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The Incurable Hobbyist: A Lady of Glass and Substance

Posted by Christine / June 11, 2011

Window.jpg The Incurable Hobbyist is a highly subjective monthly series that examines various hobbies and the areas of the city that offer means to facilitate their practice. The goal is to inspire curious readers to develop hobbies they'll grow to love dearly, filling their hearts with the singular joy that comes with learning something special, something new.

2009, dragging into autumn, and it was with a body wrapped around a broken heart that I learned not to be afraid to move glass between my fingers, cup it with my palms.

You've likely seen it on your way up tired, well-trodden St. Laurent, the Verrerie D'art Classique. It was at its storefront that light touched glass a certain way, prompting me to stop my characteristically long, quick strides, and turn my face upwards. It had been a while since I allowed myself to notice anything beautiful, anyways. I took out my notepad (the one with the curled pages I only recently had to discard, full as it was) and wrote down what I saw tacked to the door there.

Located at exactly 4560 Boulevard St. Laurent, Verrerie D'art Classique opens its doors Monday to Friday from 9:30 a.m. to 6:00 p.m. and Saturdays from 9:30 a.m. to 5:00 p.m.

It conducts stained glass introductory courses, lamp-making classes, jewelry lessons and more, all according to a varied schedule.

The stained glass introductory courses are highly recommended by your humble narrator. The next such weeknight sessions will take place July 5th to the 26th from 7:00 p.m. to 10:00 p.m. Weekend sessions will occur June 18th and 19th from 9:30 a.m. to 4:00 p.m.

2009, my body was experiencing the 9:30 a.m. of the world, and I sipped my corner cafe's French vanilla offering until there was nothing left but some anonymous black flecks. Dirt or coffee grounds, they could have been anything.

I was adequately caffeinated for both weekend classes, the cost of which is $169. This includes the price of the glass cutter, (I still have mine and it's the only one I've used since) as well your finished window (its glass, lead soldering, copper paper and frame).

The fee also covers the invaluable skills you'll learn from the very kind employees there. If you decide to pursue the hobby further, as I did, you'll come to see their friendly faces as you purchase your materials, now and again. They'll also answer any questions with honest, empirically-derived advice, sometimes with a few anecdotal flourishes. What good people to know.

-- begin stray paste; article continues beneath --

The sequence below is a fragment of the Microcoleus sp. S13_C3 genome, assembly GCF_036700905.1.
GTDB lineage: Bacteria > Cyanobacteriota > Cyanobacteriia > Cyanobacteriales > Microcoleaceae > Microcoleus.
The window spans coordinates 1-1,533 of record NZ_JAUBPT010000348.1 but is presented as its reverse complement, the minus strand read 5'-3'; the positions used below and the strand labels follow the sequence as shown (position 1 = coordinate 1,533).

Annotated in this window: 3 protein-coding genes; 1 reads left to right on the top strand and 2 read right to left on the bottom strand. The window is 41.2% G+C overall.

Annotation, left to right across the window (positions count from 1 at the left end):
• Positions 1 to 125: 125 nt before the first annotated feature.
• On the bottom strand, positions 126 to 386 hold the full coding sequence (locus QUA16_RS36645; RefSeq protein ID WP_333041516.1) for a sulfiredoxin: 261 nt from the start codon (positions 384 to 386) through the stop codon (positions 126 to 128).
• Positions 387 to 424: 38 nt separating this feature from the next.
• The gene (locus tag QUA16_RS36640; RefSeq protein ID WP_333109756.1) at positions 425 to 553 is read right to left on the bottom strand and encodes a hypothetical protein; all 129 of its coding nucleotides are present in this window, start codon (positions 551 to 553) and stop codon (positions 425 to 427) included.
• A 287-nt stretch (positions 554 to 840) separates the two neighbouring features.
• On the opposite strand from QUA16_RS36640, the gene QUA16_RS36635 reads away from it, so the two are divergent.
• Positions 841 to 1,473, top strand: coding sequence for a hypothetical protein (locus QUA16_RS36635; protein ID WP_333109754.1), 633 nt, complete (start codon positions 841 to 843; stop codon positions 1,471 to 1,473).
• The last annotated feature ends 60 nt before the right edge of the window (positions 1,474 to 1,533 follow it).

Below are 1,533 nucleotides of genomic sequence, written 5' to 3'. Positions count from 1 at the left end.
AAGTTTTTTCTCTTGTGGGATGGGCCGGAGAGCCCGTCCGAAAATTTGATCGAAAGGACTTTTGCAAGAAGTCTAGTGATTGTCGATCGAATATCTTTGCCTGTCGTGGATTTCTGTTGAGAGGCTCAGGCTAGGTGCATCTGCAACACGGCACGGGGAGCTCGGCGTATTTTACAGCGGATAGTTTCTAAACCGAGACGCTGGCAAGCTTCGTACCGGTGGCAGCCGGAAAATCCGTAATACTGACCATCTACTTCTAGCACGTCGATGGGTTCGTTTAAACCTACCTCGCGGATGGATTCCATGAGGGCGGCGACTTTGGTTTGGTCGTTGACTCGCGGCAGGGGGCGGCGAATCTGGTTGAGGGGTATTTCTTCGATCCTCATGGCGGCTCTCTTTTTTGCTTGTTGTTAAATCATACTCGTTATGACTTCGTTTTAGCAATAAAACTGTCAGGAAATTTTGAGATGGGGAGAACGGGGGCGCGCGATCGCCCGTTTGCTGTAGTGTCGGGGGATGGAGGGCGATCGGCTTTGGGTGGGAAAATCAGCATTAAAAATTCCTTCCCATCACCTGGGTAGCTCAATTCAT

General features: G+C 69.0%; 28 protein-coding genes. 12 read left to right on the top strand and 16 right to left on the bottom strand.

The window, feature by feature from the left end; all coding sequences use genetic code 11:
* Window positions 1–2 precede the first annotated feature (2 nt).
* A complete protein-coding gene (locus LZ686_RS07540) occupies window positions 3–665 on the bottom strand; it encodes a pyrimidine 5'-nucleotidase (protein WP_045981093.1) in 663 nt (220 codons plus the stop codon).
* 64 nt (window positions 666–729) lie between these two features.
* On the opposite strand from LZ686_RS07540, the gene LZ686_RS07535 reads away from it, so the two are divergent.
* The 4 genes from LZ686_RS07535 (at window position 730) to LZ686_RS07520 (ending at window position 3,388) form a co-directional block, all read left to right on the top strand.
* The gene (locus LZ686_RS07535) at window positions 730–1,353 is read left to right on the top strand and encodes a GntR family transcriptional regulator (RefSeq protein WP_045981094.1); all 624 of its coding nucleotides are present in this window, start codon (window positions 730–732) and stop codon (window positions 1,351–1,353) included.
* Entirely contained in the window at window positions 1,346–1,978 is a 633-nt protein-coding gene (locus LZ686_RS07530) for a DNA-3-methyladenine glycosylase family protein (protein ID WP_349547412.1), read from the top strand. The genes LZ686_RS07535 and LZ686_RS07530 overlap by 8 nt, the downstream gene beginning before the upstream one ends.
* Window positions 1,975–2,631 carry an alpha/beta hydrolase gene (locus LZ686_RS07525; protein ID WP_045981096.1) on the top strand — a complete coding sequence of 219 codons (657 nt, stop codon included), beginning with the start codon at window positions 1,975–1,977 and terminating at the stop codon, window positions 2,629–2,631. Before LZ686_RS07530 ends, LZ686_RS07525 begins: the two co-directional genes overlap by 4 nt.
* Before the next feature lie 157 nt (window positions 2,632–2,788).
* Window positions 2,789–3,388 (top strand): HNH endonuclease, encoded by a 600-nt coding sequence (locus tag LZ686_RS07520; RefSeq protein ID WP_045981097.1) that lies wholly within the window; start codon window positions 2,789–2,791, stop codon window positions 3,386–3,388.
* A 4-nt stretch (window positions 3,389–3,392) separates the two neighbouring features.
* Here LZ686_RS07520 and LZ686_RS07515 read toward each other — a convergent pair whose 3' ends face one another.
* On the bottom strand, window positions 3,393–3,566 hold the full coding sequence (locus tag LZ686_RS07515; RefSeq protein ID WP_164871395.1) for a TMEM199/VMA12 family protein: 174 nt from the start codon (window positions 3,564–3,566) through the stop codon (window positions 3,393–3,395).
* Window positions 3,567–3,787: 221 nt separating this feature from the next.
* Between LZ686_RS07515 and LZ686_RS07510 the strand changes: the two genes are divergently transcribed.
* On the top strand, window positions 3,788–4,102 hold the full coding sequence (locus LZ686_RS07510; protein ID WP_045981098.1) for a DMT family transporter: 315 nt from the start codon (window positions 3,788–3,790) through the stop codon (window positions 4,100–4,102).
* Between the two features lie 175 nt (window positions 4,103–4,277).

But all of that came after. Listen, I was the very worst student, and that's the honest truth, no matter how you slice it. I am surprised that, despite not being a 'natural', I managed to develop an instant passion for window making. This seems downright masochistic considering the embarrassing amount of times I'd slice through my fingers and hands.

After which, I'd immediately raise said bloody part and mumble "Madame...", a little stupidly. The teacher would patiently tend to my wounds, only to do so again after about five minutes. Florence Nightingale had nothing on her.

Here's what I learned with time and bloodshed; when you fail at something enough times, it stops being embarrassing. Another thing I learned is that it is of the utmost importance that you cut glass with confidence. Any release in pressure or veering from one's path will result in a weaker break, which means that you'll end up with a crooked piece or the glass will shatter in your hands. If you're like me, you'll experience both in alternating turns.

Fast forward a few years and I've just completed my largest window yet, with my persons relatively unharmed. Scroll up and you'll see it. It's about 40 inches in length by 20 inches in width.

The reference I used is an approximation of the golden spiral, a logarithmic spiral related to the golden ratio. In brief, the golden ratio is an irrational mathematical constant, the expression of which was believed to be aesthetically pleasing during the Renaissance and beyond by certain artists who integrated it into their work. However, there is some contention over the mathematical soundness of the spiral supposedly revealing itself in nature or in human faces thought to be conventionally attractive.

I installed the piece in my apartment's East-facing window, so that the sun could rise into it. I had the romantic notion that I'd start every day off beautifully. When I describe this to people in person, I try to diminish it by attaching "silly" before "romantic notion," flustered and self-conscious. I chose autumn colors, which I often do. It's maybe to remember the time I fell in love with it all.

More information about Verrerie D'art Classique may be found at their facebook page.

They may be contacted electronically at or by phone at 514-844-5424.


Jack of All Trades, Master of Fun

So said the maestro:

"I have always striven to fix beauty into wood, stone, glass or pottery, in oil or watercolor by using whatever seemed fittest for the expression of beauty, that has been my creed."

-Louis Comfort Tiffany

Photograph by the talented Jeremy Cohen



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Vitraux Prestige / July 10, 2017 at 10:44 am
Very good, you can find good stained glass creation there too.
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